Much to-do is being made by the so-called “gunbloggers” over the supposed illegality or unConstitutionality of the gun thefts in New Orleans. I say that that’s missing the point entirely.

Think: if the US Constitution were amended to explicitly state that the government could take whatever it wanted, what would these people argue from? In fact, such an amendment would logically have to constitute total victory for them: the government would have admitted its wrongs and rectified them via the legal system.

Is that what they really want?

Gun Control: A Good Thing

This story really strikes a nerve with me. A four-year-old boy, right between my boys’ ages, accidentally shot by his older brother, aged seven, in my city.

I’m not one to shelter my boys from every danger, and there are likely seven-year-olds, even today, who have been taught to properly respect guns, and could be trusted to handle one without pointing it at anyone. This boy clearly wasn’t one. The article also mentions that one of the boys was playing with a lighter under his covers and set the house on fire to the tune of $20,000 damage just four years ago, at the age of five. Clearly, the parents and grandparents in this case are irresponsible to the point that I wonder how they get dressed in the morning without help.

I’m not advocating protecting children from every possible danger. Responsibility and respect for dangerous objects and situations cannot be learned unless children are exposed to them. However, a child can learn valuable lessons from, say, a hot griddle, a sharp corner, a steak knife, or an electric drill, and survive the experience mostly intact. There’s very little chance that they, or someone else, will die in the process. Guns, on the other hand, along with other things you might own like cars and table saws, are deadly serious tools. Respect for them, and proper handling, must be taught, explained, and demonstrated to children, if they might get exposed to them. Guns are designed to kill. That’s what they do when working properly. An adult, or an already responsible child, can grasp this by having it explained to them once. Small children, who may not even understand the concept of death as a finality, cannot.

Now, I’m not advocating for a law, of course. The article itself demonstrates the futility of that approach:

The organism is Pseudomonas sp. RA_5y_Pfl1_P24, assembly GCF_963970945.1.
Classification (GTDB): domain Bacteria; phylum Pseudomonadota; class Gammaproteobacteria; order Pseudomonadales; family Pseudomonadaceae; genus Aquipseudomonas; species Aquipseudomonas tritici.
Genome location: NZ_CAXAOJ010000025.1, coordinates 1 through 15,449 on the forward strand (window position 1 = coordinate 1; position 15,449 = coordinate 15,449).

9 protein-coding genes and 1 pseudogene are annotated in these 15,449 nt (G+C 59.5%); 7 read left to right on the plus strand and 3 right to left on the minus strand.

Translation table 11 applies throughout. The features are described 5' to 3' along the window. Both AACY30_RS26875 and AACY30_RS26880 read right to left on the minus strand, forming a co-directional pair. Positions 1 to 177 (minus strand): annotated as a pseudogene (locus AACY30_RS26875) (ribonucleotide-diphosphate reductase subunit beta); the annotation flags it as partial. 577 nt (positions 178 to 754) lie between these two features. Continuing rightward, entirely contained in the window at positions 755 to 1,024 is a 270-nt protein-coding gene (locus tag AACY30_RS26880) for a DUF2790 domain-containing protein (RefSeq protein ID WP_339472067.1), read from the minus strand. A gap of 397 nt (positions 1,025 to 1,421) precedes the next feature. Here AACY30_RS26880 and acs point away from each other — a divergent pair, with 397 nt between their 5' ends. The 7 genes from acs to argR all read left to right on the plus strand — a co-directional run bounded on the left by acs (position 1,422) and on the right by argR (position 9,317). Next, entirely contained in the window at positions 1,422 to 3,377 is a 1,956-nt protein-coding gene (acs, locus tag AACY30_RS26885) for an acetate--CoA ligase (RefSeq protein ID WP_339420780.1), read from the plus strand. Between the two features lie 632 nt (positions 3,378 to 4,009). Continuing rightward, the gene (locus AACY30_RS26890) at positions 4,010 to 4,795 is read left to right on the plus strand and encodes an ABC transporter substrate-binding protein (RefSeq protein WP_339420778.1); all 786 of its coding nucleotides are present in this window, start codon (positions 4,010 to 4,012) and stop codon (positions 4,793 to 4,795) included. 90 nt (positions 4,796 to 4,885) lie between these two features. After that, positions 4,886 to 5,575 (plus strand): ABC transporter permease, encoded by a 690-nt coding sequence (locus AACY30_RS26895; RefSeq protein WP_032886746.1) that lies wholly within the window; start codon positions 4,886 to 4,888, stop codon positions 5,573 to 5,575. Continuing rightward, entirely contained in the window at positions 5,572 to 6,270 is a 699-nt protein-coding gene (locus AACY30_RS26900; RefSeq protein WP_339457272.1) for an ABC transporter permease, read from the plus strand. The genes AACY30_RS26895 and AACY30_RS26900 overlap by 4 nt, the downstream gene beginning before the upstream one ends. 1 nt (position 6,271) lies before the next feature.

An Illinois law, passed in 1999, makes it a misdemeanor for a person to store or leave a loaded firearm that a minor can gain access to without permission from a parent or guardian and use it to injure or kill. A firearm is properly stored if it is secured by a trigger lock, placed in a securely locked box or placed in some other location that a reasonable person would believe to be secured from a minor.

The law did no one any good in this situation, as I would expect. Anyone who would leave a gun accessible to an irresponsible seven-year-old is unlikely to change his mind due to the law. ” Let’s see, if my kids find my gun and one gets shot, one of them will die. But wait, I’ll also face a fine and jail time… that settles it, I’m locking it up.”

The guidelines in the law are overkill, in any case, but might be a good starting point for those incapable of thinking, who need a law to tell them what to do, who probably shouldn’t have guns in any case. People even dumber than politicians. A gun in a locked box, or with a trigger lock, is less useful for its intended purpose, which is keeping your young charges from being killed or kidnapped by criminals. No, the only thing required here is basic responsibility on the part of the “adults” in charge. If you have a gun, and you have children in the house, you should know where it is with certainty at all times. You should know that those who can’t handle one properly and responsibly can’t pick it up and play with it. You should be able to get it immediately if you need it–otherwise, why bother having it? You should know how many cartridges are in it. This is the essence of proper gun control.

You can take your children shooting when you judge them responsible enough. They can probably learn respect or at least some understanding of the kind of damage they can do by seeing milk jugs or watermelons shot with hollowpoints (plus, that’s just plain fun for grownups.) You could try a book, like Massad Ayoob’s Gun-Proof Your Children, which I don’t have myself but about which I have heard good things.

Just don’t go through life like a brain-dead moron who thinks that bad things won’t happen since they haven’t so far.

Now I’ll Tell You *Why* An Italian Died

This National Review piece previously cited by No-Treason’s own John Sabotta sure is interesting. A portion of this ramble-fest tells of Fabrizio Quattrocchi, an Italian hostage kidnapped and murdered in Iraq.

As the gunman’s pistol was pointing at him the hostage “tried to take off his hood and shouted: ‘now I’ll show you how an Italian dies,'” he said.

But there’s more to this heroic tragedy than Leeden is telling us. I’ll clue you in:

The four Italian security guards kidnapped in Iraq had their personal protection weapons confiscated by American soldiers just hours before they were seized by suspected rebels, colleagues have revealed.

Breaking his silence about the incident, Mr Simeoni said the Americans claimed that the Italians had flouted gun permit rules. The soldiers issued a receipt so that the arms could be collected at a later date.

The men, who had been on their way back to Italy, were forced to return to their hotel and search for substitute weapons. They managed to find just a single machine pistol and two handguns, which friends fear left them vulnerable to their attackers.

One of the hostages, Fabrizio Quattrocchi, was executed by the kidnappers, an Iraqi Islamist group, two days after the men were captured, on April 12.